Both and have suffered substantial losses over the past week, dragging the broader crypto market deeper into the sea of red.
The price of BTC (BTC) has slid down by nearly 10% over the last seven days–from the levels above $34,000 last Monday to the current $31,033, according to data from CoinGecko. In the same period, ETH (ETH) fell from $2,140 to $1,822 today–a decline of more than 14%.
The market capitalization of both cryptocurrencies has tumbled as well, with the corresponding value of BTC falling from $633 billion to $583 billion. ETH’s market cap is down to $213 billion from $246 billion recorded a week ago.
The move downwards pushed the rest of the crypto market in decline as well, with the likes of Cardano (ADA), Dogecoin (DOGE), Polkadot (DOT), Uniswap (UNI), Solana (SOL), and Chainlink (LINK) all witnessing double-digit losses in the past seven days.
The cumulative market cap of all cryptocurrencies is down from $1.463 trillion to 1.303 trillion at press time, with BTC dominating 44.7% of the entire market.
Why the market is falling
The price of BTC has been in decline since mid-May when a combination of various factors resulted in a swift decline.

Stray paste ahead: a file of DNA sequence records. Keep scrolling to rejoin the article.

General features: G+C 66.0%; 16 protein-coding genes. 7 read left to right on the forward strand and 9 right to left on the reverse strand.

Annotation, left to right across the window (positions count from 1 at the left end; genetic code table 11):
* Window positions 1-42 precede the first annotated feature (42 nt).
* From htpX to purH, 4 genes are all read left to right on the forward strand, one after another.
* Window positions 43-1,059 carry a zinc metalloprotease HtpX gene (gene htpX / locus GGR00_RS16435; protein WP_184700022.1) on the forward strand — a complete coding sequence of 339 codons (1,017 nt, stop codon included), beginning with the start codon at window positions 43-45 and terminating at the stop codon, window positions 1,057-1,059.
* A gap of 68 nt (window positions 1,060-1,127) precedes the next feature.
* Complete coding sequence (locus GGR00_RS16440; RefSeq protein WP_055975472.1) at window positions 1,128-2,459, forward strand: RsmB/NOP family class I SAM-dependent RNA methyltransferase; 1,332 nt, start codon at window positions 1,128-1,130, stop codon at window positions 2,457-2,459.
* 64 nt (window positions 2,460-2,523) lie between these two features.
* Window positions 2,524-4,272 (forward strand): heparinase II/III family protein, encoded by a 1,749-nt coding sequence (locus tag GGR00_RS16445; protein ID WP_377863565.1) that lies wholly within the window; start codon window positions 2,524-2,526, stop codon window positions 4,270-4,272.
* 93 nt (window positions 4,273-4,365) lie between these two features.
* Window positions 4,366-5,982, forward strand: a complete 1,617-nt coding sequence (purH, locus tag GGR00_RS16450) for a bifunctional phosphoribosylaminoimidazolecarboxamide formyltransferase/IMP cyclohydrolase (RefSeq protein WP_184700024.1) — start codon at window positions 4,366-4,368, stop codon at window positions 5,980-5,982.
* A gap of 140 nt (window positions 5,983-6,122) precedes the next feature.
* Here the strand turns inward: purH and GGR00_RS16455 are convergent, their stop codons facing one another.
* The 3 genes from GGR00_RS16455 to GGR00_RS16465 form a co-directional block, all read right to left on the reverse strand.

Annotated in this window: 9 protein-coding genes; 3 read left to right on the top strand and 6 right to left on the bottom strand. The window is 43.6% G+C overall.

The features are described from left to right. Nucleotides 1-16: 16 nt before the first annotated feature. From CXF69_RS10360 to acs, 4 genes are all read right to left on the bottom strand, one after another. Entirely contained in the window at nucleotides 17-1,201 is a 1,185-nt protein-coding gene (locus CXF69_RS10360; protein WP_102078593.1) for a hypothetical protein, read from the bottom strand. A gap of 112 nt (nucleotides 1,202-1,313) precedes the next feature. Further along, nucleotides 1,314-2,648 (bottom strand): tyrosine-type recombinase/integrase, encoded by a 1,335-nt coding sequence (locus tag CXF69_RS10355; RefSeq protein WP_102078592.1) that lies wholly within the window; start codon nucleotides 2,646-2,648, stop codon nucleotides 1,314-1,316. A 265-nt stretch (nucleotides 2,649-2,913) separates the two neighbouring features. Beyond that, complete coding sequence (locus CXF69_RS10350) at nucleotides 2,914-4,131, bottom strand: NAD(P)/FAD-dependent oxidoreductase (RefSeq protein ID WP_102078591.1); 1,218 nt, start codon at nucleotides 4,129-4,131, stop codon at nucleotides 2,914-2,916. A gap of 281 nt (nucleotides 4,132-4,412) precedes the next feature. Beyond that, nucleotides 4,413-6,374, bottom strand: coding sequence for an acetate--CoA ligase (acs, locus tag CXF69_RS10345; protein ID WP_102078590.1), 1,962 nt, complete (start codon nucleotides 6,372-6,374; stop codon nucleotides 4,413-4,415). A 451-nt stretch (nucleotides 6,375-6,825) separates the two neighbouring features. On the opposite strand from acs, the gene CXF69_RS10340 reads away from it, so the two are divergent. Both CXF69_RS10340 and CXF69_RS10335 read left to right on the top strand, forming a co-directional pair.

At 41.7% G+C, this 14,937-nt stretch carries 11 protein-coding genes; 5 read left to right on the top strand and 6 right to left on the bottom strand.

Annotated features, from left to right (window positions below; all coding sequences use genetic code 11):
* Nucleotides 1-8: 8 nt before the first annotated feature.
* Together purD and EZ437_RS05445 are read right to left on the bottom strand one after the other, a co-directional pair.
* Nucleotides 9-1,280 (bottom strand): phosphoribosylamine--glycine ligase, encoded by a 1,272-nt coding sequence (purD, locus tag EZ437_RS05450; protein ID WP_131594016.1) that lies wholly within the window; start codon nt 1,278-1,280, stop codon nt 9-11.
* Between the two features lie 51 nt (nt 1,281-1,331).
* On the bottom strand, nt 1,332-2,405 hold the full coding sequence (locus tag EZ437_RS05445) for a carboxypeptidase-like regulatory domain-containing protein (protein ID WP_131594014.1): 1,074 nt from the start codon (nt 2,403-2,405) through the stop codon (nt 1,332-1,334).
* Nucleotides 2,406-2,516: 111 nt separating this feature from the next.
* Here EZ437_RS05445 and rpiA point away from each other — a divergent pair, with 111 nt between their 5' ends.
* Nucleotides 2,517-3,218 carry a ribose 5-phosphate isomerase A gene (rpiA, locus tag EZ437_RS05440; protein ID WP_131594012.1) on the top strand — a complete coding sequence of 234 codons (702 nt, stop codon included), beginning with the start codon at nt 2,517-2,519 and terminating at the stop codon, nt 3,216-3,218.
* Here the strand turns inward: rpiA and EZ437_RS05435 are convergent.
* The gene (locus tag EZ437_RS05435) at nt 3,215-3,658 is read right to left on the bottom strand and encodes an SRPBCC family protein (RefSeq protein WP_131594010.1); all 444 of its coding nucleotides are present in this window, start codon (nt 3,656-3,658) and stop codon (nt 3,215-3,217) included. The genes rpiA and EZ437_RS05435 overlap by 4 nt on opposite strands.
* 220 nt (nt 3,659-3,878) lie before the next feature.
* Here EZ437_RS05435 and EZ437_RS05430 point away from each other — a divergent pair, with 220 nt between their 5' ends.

First, there was the crackdown on the crypto industry–mainly on the BTC mining sector–by the authorities in China. Still ongoing, it resulted in several provinces imposing a ban on BTC mining operations, which, in turn, led to the exodus of miners out of the country and a drop in both BTC’s hash rate and mining difficulty.
Adding to the crash, Elon Musk, the CEO of Tesla, stirred the market on May 12 by announcing that the electric vehicle manufacturer, which invested $1.5 billion in BTC at the start of the year, would no longer accept cryptocurrency as payment because of the concerns around the environmental impact of proof-of-work blockchains.
Another thing not to brush off completely is the recent regulatory pressure on Binance, the world’s largest cryptocurrency exchange by trading volumes.
Over the past few weeks regulators and financial institutions in countries like the UK, Italy, Japan, and the Cayman Islands, have introduced tighter restrictions on the exchange–all of this piling even more pressure on the market.